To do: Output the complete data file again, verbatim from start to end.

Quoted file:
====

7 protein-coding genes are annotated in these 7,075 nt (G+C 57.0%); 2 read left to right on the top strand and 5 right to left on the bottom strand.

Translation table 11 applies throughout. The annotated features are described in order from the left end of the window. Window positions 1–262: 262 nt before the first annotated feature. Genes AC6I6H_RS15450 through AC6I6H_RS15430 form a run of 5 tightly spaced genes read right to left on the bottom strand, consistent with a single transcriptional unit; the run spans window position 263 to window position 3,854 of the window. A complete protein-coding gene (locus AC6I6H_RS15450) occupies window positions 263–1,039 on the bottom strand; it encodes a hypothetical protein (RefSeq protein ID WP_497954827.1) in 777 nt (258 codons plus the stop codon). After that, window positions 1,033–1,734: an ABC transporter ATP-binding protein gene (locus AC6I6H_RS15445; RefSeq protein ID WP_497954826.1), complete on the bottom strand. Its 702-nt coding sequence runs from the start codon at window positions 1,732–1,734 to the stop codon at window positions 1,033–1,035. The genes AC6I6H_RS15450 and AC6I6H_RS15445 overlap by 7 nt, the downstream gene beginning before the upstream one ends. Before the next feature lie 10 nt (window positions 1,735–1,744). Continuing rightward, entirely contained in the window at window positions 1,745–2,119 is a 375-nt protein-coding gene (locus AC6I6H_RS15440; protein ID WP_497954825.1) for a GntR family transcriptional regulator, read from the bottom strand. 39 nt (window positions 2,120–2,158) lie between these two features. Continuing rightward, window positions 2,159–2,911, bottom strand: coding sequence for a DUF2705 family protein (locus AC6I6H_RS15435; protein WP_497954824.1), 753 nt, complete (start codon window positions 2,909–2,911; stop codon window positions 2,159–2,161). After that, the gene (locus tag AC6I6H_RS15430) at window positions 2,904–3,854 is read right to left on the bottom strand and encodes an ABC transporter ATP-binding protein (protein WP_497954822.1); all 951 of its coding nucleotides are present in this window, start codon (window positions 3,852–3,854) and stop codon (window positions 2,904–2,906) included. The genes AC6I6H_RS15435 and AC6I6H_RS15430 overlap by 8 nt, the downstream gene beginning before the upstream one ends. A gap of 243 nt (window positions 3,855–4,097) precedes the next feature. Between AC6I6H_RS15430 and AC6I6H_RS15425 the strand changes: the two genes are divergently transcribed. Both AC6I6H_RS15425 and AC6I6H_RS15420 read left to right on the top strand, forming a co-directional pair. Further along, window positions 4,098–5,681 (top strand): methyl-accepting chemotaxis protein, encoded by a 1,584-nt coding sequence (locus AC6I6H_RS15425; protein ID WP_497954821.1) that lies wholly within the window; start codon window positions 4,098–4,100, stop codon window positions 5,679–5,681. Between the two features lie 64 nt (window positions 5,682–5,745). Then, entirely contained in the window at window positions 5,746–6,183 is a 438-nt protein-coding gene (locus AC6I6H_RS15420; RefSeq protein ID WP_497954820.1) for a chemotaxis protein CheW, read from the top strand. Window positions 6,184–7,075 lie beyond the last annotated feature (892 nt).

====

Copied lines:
7 protein-coding genes are annotated in these 7,075 nt (G+C 57.0%); 2 read left to right on the top strand and 5 right to left on the bottom strand.

Translation table 11 applies throughout. The annotated features are described in order from the left end of the window. Window positions 1–262: 262 nt before the first annotated feature. Genes AC6I6H_RS15450 through AC6I6H_RS15430 form a run of 5 tightly spaced genes read right to left on the bottom strand, consistent with a single transcriptional unit; the run spans window position 263 to window position 3,854 of the window. A complete protein-coding gene (locus AC6I6H_RS15450) occupies window positions 263–1,039 on the bottom strand; it encodes a hypothetical protein (RefSeq protein ID WP_497954827.1) in 777 nt (258 codons plus the stop codon). After that, window positions 1,033–1,734: an ABC transporter ATP-binding protein gene (locus AC6I6H_RS15445; RefSeq protein ID WP_497954826.1), complete on the bottom strand. Its 702-nt coding sequence runs from the start codon at window positions 1,732–1,734 to the stop codon at window positions 1,033–1,035. The genes AC6I6H_RS15450 and AC6I6H_RS15445 overlap by 7 nt, the downstream gene beginning before the upstream one ends. Before the next feature lie 10 nt (window positions 1,735–1,744). Continuing rightward, entirely contained in the window at window positions 1,745–2,119 is a 375-nt protein-coding gene (locus AC6I6H_RS15440; protein ID WP_497954825.1) for a GntR family transcriptional regulator, read from the bottom strand. 39 nt (window positions 2,120–2,158) lie between these two features. Continuing rightward, window positions 2,159–2,911, bottom strand: coding sequence for a DUF2705 family protein (locus AC6I6H_RS15435; protein WP_497954824.1), 753 nt, complete (start codon window positions 2,909–2,911; stop codon window positions 2,159–2,161). After that, the gene (locus tag AC6I6H_RS15430) at window positions 2,904–3,854 is read right to left on the bottom strand and encodes an ABC transporter ATP-binding protein (protein WP_497954822.1); all 951 of its coding nucleotides are present in this window, start codon (window positions 3,852–3,854) and stop codon (window positions 2,904–2,906) included. The genes AC6I6H_RS15435 and AC6I6H_RS15430 overlap by 8 nt, the downstream gene beginning before the upstream one ends. A gap of 243 nt (window positions 3,855–4,097) precedes the next feature. Between AC6I6H_RS15430 and AC6I6H_RS15425 the strand changes: the two genes are divergently transcribed. Both AC6I6H_RS15425 and AC6I6H_RS15420 read left to right on the top strand, forming a co-directional pair. Further along, window positions 4,098–5,681 (top strand): methyl-accepting chemotaxis protein, encoded by a 1,584-nt coding sequence (locus AC6I6H_RS15425; protein ID WP_497954821.1) that lies wholly within the window; start codon window positions 4,098–4,100, stop codon window positions 5,679–5,681. Between the two features lie 64 nt (window positions 5,682–5,745). Then, entirely contained in the window at window positions 5,746–6,183 is a 438-nt protein-coding gene (locus AC6I6H_RS15420; RefSeq protein ID WP_497954820.1) for a chemotaxis protein CheW, read from the top strand. Window positions 6,184–7,075 lie beyond the last annotated feature (892 nt).